A collection of news items that have made us angry, made us sad, astounded us, and/or ignited our revolutionary fire lately [trigger warnings for sexual assault, murder and violence against women, reproductive and police injustice].
Guest Post by Jonathan Scott Chee
Looking through the nominations for this year’s Oscars, you’d be forgiven for thinking Hollywood had outsourced the entire American film industry to some parallel universe, populated almost entirely by white men.
The Oscars have long been a biting reminder of just how ubiquitously white the film industry truly is, but is the Academy itself purposefully excluding non-white artists, or are they simply taking their pick from an already white-dominated industry?
Analysis of the top grossing films of 2014 paints a troubling picture of exclusion and underrepresentation. People of colour and women make up a woefully small percentage of the principal cast, and behind the cameras white men also make up the vast majority of directors and screenwriters.
As alarming as the statistics in the infographic may be, they fail to tackle an important, yet subtle, element of the structural inequality within the film industry: the kind of roles minority actors and women get. While people of colour may only make up 16% of the total cast of 2014’s biggest blockbusters, they end up playing similar characters time and again: the sassy black sidekick, the tough-yet-warm-hearted convict, the swag drug dealer, the goofy immigrant with a hilariously poor grasp of the English language, the math nerd virgin – these are the roles our minority ethnic actors are relegated to, rarely getting to tackle a role with real depth and therefore rarely getting the opportunity to showcase their talents.
For women, too, the story is much the same – a blockbuster film led by a female protagonist is still very much an anomaly in movie theatres. Worryingly, the industry seems to be becoming even more exclusionary over time, with fewer women than ever involved both in front of, and behind, the camera.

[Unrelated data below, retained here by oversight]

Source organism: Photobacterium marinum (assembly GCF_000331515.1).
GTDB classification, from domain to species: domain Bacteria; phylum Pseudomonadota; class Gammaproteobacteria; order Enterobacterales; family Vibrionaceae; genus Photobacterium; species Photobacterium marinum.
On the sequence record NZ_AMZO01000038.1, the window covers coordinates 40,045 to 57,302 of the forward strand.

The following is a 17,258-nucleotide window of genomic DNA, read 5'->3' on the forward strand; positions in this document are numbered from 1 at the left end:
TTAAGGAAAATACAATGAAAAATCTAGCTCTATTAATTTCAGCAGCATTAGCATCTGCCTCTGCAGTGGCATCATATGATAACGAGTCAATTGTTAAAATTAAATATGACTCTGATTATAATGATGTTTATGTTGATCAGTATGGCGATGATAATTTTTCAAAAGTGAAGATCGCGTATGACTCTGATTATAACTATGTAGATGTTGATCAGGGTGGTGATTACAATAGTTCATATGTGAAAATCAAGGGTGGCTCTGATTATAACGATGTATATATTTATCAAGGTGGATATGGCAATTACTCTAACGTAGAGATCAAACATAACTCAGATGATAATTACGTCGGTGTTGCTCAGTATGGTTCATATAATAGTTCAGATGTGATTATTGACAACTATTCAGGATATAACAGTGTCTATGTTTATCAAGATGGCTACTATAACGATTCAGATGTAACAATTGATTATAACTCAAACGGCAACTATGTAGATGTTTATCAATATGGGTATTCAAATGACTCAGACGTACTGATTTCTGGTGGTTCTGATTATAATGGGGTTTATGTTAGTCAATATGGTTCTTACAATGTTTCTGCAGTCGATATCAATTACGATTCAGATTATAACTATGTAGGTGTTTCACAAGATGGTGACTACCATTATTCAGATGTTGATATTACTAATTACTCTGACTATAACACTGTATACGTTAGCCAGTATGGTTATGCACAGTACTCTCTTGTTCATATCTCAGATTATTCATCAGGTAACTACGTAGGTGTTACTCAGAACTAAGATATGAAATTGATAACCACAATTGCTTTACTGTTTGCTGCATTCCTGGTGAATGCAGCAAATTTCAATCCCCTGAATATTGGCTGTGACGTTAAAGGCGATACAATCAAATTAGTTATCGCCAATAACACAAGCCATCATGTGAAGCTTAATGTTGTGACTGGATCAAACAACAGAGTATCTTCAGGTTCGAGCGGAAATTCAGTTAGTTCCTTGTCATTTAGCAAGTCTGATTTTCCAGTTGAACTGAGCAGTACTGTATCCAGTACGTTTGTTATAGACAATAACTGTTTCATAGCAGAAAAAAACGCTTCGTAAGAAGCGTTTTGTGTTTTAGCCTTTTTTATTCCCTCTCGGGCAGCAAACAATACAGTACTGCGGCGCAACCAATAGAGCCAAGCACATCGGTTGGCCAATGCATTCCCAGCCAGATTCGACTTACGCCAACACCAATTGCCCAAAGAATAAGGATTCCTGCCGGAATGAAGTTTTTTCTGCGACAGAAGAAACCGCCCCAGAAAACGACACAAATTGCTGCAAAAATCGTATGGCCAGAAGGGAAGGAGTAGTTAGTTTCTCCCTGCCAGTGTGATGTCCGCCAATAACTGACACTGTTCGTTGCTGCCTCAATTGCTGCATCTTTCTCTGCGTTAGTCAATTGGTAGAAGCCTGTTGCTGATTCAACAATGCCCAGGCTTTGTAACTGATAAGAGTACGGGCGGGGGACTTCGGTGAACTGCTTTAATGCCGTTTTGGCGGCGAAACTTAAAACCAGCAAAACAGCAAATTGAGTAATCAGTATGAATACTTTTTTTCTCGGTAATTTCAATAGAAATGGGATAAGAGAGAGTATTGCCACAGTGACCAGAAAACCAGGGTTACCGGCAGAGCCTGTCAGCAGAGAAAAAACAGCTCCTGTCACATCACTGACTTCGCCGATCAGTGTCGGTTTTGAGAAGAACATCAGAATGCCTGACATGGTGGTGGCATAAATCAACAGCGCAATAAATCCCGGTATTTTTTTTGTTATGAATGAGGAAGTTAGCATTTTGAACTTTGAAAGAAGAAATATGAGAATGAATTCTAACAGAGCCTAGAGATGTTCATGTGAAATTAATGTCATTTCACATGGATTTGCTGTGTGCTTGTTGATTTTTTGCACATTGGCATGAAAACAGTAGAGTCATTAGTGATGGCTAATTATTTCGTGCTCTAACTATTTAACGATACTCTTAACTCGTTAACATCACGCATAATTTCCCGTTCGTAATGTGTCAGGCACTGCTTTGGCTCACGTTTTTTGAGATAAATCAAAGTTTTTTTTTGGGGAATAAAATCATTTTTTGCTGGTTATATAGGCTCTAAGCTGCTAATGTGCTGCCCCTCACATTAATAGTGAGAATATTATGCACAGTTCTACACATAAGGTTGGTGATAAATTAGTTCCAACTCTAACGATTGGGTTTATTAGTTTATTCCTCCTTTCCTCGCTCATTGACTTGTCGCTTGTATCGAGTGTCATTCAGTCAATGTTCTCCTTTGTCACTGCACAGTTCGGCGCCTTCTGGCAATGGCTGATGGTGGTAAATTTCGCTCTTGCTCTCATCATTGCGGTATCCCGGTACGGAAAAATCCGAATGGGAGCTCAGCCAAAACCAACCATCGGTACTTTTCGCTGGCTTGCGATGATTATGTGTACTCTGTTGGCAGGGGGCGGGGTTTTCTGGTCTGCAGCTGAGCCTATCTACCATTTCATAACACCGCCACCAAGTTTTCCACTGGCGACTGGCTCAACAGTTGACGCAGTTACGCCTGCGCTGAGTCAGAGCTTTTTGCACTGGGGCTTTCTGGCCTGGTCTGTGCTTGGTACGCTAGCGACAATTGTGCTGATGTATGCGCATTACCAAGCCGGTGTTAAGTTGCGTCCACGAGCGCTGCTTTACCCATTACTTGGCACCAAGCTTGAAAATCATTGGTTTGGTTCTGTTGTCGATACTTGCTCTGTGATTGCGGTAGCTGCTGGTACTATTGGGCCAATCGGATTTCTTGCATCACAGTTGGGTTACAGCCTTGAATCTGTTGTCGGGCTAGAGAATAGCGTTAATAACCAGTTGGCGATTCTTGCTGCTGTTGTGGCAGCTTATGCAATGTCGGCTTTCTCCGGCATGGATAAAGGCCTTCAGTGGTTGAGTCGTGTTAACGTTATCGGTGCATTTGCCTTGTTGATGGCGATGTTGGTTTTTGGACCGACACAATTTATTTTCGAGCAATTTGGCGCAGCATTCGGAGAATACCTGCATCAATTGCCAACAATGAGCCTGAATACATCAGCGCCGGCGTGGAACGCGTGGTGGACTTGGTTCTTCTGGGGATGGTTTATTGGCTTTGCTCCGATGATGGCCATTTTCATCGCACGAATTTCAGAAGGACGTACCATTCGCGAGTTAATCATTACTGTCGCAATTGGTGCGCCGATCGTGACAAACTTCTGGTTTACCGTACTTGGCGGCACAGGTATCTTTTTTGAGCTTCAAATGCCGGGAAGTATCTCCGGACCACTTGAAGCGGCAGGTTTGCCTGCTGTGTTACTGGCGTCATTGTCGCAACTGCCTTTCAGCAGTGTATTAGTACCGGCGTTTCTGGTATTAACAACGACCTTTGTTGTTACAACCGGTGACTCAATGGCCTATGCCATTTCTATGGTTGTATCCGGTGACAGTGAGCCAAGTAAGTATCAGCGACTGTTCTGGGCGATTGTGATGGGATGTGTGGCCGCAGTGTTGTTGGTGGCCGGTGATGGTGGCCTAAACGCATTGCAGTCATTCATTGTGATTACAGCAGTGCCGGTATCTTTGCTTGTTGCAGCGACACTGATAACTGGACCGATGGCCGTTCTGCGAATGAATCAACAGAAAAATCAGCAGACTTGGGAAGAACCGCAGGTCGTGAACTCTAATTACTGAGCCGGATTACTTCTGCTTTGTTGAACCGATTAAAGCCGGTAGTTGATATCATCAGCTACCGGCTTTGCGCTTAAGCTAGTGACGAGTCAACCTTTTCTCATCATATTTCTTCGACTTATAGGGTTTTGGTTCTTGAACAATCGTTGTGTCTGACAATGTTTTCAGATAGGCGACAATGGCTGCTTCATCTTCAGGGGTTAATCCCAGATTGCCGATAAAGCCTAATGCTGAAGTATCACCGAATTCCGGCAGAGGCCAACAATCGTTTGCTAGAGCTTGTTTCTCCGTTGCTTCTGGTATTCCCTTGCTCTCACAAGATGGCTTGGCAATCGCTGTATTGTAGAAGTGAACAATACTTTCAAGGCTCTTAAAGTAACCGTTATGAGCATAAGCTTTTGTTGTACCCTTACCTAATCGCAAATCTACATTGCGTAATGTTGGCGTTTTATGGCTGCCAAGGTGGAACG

For women of colour, the outlook gets even bleaker as they made up just 3% of all the speaking roles in 2014’s biggest blockbusters. Once again, this statistic doesn’t quite paint the full picture, as that 3% is overwhelmingly made up of black, or mixed race black/white women. If you are an East Asian woman, roles outside of the sultry, accented “dragon lady” or “comedy immigrant” are practically non-existent. South Asian actresses hunting for work in Hollywood may as well be hunting unicorns.
The effects of Hollywood white-washing go far beyond out of work actors, however. As people of colour, our children grow up in an environment where they see no reflection of themselves in mainstream culture. Personally, I don’t want my children to grow up in a society where the only representation of themselves they see on screen are as nerds, sultry objects of white male fetishism or kung-fu geniuses, because as much as art may attempt to represent reality, conversely, it’s clear that it works to shape perceptions of it as well.
Although about a month late, we are sharing this post from another sister of resistance, who organizes with BAYAN USA via the New York Committee of Human Rights in the Philippines. Her piece is a reflection on last month’s stomach-turning murder of Jennifer Laude, a Filipina trans woman, by a US Marine, Joseph Pemberton. This is only one of many incidents of violence against Filipinas by US military personnel, who due to longstanding colonial and imperialist relationships are enabled to continue to impinge upon Filipino rights and sovereignty. But Jennifer’s murder, framed by racism, sexism, and the economic domination of the US over the Philippines, was also complicated by a violent transmisogyny which was perpetuated by news outlets in the coverage that followed. Trans people, and particularly trans women, are continuously at risk of violence in the Philippines and elsewhere – only days after Jennifer’s tragic death, according to this Time article, two other trans women were murdered.
A excerpt from the post by our much-loved and respected sister:
As a participant in joint-military exercises between the U.S. and the Philippines through the Enhanced Defense Cooperation Agreement (EDCA) Pemberton is shielded from the punishment of his crime through the Visiting Forces Agreement (VFA). The legal system, mired with racism and sexism (at minimum) views Jennifer as subordinate to her murderer’s status – Pemberton, a cis-male, white, a U.S. citizen, and a marine. This is where the outrage lies in Jennifer Laude’s death.
Not many of us notice the ways these policies, discussed and signed behind closed doors in meeting rooms between politicians and ambassadors, threaten the lives of women and transgendered people on a daily basis. Jennifer’s murder is a prime example of how bilateral agreements that live on paper, like the EDCA and VFA, damage the lives of citizens in the Philippines. One death is already too many.